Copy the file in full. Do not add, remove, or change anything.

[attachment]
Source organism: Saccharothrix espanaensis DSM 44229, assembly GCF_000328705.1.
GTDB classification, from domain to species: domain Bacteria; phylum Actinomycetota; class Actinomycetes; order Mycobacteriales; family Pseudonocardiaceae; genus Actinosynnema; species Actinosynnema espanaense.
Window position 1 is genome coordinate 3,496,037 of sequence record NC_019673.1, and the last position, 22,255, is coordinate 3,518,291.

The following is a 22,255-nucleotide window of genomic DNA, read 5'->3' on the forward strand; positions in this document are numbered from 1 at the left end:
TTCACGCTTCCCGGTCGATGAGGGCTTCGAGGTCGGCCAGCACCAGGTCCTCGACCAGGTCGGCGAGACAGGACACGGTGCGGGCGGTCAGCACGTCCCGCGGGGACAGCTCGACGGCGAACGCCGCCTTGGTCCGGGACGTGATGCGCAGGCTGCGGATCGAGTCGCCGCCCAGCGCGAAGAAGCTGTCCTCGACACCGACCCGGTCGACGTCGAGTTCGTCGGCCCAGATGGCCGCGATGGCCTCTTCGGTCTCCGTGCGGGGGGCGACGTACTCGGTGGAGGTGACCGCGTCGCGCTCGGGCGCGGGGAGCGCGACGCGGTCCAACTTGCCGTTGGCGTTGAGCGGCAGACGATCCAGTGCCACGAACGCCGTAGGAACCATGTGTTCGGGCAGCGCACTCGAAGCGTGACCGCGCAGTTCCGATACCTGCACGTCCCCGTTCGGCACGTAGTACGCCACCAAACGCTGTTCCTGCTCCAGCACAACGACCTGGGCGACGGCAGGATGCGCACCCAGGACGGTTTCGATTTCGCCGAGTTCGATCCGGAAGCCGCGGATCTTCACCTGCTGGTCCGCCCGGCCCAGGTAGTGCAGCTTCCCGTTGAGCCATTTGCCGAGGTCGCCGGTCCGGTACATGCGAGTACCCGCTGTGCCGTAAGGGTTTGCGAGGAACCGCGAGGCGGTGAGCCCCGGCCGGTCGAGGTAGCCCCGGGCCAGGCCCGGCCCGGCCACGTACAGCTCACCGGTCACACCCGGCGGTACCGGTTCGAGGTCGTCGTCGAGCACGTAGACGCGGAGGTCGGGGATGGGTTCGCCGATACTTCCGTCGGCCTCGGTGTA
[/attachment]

Source organism: Saccharothrix espanaensis DSM 44229, assembly GCF_000328705.1.
GTDB classification, from domain to species: domain Bacteria; phylum Actinomycetota; class Actinomycetes; order Mycobacteriales; family Pseudonocardiaceae; genus Actinosynnema; species Actinosynnema espanaense.
Window position 1 is genome coordinate 3,496,037 of sequence record NC_019673.1, and the last position, 22,255, is coordinate 3,518,291.

The following is a 22,255-nucleotide window of genomic DNA, read 5'->3' on the forward strand; positions in this document are numbered from 1 at the left end:
TTCACGCTTCCCGGTCGATGAGGGCTTCGAGGTCGGCCAGCACCAGGTCCTCGACCAGGTCGGCGAGACAGGACACGGTGCGGGCGGTCAGCACGTCCCGCGGGGACAGCTCGACGGCGAACGCCGCCTTGGTCCGGGACGTGATGCGCAGGCTGCGGATCGAGTCGCCGCCCAGCGCGAAGAAGCTGTCCTCGACACCGACCCGGTCGACGTCGAGTTCGTCGGCCCAGATGGCCGCGATGGCCTCTTCGGTCTCCGTGCGGGGGGCGACGTACTCGGTGGAGGTGACCGCGTCGCGCTCGGGCGCGGGGAGCGCGACGCGGTCCAACTTGCCGTTGGCGTTGAGCGGCAGACGATCCAGTGCCACGAACGCCGTAGGAACCATGTGTTCGGGCAGCGCACTCGAAGCGTGACCGCGCAGTTCCGATACCTGCACGTCCCCGTTCGGCACGTAGTACGCCACCAAACGCTGTTCCTGCTCCAGCACAACGACCTGGGCGACGGCAGGATGCGCACCCAGGACGGTTTCGATTTCGCCGAGTTCGATCCGGAAGCCGCGGATCTTCACCTGCTGGTCCGCCCGGCCCAGGTAGTGCAGCTTCCCGTTGAGCCATTTGCCGAGGTCGCCGGTCCGGTACATGCGAGTACCCGCTGTGCCGTAAGGGTTTGCGAGGAACCGCGAGGCGGTGAGCCCCGGCCGGTCGAGGTAGCCCCGGGCCAGGCCCGGCCCGGCCACGTACAGCTCACCGGTCACACCCGGCGGTACCGGTTCGAGGTCGTCGTCGAGCACGTAGACGCGGAGGTCGGGGATGGGTTCGCCGATACTTCCGTCGGCCTCGGTGTA